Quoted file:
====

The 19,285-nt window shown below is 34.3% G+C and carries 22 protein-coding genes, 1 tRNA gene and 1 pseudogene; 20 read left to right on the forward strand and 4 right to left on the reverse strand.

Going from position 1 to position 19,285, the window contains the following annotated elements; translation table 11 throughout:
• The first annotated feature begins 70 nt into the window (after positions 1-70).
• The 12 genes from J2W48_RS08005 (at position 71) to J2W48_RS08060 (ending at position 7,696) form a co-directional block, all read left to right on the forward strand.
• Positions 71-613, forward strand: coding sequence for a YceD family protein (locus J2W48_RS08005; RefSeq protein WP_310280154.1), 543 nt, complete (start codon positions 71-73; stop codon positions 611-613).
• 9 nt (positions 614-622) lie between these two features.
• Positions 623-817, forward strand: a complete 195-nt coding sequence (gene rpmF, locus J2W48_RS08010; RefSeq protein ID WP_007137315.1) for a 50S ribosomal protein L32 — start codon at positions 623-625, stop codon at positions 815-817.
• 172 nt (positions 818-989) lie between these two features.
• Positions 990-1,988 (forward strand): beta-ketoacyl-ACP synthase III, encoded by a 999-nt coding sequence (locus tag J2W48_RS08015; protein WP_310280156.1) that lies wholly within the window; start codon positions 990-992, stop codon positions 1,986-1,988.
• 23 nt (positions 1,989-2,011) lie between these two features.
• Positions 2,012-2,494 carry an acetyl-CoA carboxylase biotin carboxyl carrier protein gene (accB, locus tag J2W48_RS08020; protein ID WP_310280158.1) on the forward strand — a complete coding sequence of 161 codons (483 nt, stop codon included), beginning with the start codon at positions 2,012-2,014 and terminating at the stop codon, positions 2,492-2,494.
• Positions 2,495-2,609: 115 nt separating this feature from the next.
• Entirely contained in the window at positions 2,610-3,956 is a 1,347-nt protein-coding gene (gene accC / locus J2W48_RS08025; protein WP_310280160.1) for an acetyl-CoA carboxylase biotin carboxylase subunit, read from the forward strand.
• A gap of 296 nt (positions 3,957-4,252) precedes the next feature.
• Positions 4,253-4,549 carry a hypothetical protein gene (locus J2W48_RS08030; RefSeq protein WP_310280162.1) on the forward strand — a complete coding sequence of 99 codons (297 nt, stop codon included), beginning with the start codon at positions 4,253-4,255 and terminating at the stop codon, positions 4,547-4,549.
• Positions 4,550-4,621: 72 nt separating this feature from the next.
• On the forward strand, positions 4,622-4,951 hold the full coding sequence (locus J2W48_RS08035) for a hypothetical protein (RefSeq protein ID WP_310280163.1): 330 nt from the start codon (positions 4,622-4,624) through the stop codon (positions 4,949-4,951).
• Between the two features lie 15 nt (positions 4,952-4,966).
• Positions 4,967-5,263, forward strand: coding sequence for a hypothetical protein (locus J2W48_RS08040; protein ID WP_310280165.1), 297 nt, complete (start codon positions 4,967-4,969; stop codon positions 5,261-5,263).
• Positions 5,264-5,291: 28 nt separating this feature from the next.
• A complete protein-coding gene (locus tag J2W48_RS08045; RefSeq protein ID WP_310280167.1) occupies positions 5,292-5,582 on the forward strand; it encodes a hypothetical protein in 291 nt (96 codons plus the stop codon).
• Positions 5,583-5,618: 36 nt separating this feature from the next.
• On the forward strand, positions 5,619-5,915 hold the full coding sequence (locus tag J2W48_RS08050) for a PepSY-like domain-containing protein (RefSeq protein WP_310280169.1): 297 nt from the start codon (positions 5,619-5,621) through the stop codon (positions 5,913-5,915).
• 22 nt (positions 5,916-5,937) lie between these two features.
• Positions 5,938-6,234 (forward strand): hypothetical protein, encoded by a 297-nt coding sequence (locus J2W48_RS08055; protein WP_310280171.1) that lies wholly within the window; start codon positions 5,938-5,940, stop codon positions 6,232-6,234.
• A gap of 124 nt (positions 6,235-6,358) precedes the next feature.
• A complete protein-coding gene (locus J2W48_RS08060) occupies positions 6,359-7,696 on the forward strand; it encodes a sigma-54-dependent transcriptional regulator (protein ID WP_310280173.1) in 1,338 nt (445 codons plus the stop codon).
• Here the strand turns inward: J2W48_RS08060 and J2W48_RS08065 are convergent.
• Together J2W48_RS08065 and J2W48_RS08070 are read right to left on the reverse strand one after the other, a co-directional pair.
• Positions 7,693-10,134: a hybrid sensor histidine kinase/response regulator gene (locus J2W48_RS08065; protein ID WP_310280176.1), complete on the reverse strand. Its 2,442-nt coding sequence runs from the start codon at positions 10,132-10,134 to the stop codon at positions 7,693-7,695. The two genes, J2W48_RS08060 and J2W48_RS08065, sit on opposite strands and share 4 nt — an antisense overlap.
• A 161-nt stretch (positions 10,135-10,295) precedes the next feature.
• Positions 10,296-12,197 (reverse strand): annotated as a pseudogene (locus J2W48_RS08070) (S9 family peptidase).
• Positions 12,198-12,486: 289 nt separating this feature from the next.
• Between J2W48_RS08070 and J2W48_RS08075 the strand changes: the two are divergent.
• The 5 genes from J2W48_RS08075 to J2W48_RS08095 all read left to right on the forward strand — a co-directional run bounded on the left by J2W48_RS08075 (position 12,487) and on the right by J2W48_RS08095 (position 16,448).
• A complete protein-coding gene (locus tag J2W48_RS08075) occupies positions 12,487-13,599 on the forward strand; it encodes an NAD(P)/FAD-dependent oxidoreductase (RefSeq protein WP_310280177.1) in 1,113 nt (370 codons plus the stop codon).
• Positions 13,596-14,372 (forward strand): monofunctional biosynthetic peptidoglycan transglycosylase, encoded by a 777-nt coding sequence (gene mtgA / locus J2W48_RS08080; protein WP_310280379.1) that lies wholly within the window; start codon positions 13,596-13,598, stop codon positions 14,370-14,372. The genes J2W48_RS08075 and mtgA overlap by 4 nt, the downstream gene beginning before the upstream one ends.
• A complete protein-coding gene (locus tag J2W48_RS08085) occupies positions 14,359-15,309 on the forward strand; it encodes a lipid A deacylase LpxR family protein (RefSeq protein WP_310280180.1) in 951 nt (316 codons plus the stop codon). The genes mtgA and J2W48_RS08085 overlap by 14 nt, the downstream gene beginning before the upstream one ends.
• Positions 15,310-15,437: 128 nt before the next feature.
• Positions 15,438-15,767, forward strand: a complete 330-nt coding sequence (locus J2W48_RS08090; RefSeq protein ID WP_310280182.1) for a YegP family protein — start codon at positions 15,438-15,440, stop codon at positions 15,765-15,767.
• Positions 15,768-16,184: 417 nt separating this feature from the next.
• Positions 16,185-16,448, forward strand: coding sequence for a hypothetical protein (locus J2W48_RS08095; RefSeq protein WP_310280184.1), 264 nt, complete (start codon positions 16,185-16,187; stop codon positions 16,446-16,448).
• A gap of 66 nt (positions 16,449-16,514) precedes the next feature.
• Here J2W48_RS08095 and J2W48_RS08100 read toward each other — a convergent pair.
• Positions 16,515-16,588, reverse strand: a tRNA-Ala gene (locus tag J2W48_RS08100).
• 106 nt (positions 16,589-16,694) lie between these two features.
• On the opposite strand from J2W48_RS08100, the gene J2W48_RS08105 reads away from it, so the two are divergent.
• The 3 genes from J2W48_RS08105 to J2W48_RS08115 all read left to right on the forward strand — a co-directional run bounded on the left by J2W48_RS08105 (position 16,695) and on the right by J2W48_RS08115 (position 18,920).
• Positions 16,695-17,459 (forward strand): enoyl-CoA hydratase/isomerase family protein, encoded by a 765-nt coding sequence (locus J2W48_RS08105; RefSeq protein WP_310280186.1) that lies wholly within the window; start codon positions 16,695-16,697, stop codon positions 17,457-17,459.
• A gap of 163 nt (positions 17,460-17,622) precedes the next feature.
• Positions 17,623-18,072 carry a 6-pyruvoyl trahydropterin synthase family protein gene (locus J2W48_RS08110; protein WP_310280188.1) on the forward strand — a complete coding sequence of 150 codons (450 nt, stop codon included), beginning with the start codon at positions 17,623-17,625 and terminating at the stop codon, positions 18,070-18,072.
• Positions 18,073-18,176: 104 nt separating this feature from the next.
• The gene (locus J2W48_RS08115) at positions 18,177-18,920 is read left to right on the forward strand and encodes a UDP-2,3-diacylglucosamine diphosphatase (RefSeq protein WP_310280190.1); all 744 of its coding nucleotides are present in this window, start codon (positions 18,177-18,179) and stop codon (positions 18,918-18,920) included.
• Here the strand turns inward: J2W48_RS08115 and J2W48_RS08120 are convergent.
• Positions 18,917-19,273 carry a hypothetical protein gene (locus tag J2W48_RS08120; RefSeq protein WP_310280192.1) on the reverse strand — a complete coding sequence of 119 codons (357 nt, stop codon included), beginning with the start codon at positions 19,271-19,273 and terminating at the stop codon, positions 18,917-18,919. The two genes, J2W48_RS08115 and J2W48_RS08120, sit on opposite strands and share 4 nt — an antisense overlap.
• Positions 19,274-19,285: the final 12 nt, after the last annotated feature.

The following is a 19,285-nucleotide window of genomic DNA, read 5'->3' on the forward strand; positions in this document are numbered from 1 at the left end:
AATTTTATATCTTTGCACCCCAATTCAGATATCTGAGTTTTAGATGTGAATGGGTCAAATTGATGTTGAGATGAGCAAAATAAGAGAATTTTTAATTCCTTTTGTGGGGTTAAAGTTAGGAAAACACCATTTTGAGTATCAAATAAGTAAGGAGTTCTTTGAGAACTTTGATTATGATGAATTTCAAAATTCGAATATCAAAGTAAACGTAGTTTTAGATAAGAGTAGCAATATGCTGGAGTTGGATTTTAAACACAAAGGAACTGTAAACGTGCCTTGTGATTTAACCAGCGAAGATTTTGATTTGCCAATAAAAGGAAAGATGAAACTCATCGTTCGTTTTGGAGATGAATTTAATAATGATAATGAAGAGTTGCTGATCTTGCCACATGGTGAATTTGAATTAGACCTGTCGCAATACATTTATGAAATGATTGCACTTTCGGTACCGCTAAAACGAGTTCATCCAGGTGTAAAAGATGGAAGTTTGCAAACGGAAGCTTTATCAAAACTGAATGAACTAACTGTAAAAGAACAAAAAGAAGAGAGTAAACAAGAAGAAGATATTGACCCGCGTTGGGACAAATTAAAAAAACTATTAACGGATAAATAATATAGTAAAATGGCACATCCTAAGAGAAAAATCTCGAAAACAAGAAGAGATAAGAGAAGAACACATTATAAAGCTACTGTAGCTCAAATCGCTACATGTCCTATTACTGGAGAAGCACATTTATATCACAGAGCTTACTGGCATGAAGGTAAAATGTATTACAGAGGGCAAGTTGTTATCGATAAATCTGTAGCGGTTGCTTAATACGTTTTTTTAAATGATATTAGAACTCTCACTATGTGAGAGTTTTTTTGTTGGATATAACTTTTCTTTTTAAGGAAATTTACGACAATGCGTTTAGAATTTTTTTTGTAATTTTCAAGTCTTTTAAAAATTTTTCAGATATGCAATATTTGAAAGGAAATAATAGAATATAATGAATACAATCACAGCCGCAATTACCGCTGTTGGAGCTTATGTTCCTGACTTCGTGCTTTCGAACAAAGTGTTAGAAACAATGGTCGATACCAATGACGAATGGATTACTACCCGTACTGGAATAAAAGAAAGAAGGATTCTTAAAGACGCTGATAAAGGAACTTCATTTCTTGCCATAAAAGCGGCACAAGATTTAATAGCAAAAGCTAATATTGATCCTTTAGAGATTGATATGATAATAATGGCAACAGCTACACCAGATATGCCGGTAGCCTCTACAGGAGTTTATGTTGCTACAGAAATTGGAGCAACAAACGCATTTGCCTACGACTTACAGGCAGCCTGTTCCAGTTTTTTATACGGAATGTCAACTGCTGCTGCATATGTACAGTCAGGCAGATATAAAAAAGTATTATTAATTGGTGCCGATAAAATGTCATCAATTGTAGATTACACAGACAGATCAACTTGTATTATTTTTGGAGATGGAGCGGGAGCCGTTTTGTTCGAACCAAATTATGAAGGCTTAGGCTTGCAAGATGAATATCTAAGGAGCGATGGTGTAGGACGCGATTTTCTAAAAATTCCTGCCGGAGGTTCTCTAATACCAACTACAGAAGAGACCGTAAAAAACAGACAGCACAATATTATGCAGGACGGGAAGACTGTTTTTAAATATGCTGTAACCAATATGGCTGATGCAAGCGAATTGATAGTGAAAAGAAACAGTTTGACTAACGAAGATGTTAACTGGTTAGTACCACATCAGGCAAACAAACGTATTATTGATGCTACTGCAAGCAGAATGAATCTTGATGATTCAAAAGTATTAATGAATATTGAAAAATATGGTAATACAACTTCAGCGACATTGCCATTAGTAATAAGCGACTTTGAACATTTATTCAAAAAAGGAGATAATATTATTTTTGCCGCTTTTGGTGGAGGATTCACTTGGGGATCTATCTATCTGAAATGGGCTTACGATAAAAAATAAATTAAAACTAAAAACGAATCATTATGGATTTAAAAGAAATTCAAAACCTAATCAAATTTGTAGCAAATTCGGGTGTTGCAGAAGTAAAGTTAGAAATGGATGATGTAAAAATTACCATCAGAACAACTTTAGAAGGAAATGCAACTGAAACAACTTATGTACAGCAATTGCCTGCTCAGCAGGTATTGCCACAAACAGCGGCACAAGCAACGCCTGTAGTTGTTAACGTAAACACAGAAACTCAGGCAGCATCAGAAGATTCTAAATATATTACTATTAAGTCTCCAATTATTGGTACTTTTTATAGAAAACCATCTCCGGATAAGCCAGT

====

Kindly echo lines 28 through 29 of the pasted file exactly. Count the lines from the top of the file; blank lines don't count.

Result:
• Here the strand turns inward: J2W48_RS08060 and J2W48_RS08065 are convergent.
• Together J2W48_RS08065 and J2W48_RS08070 are read right to left on the reverse strand one after the other, a co-directional pair.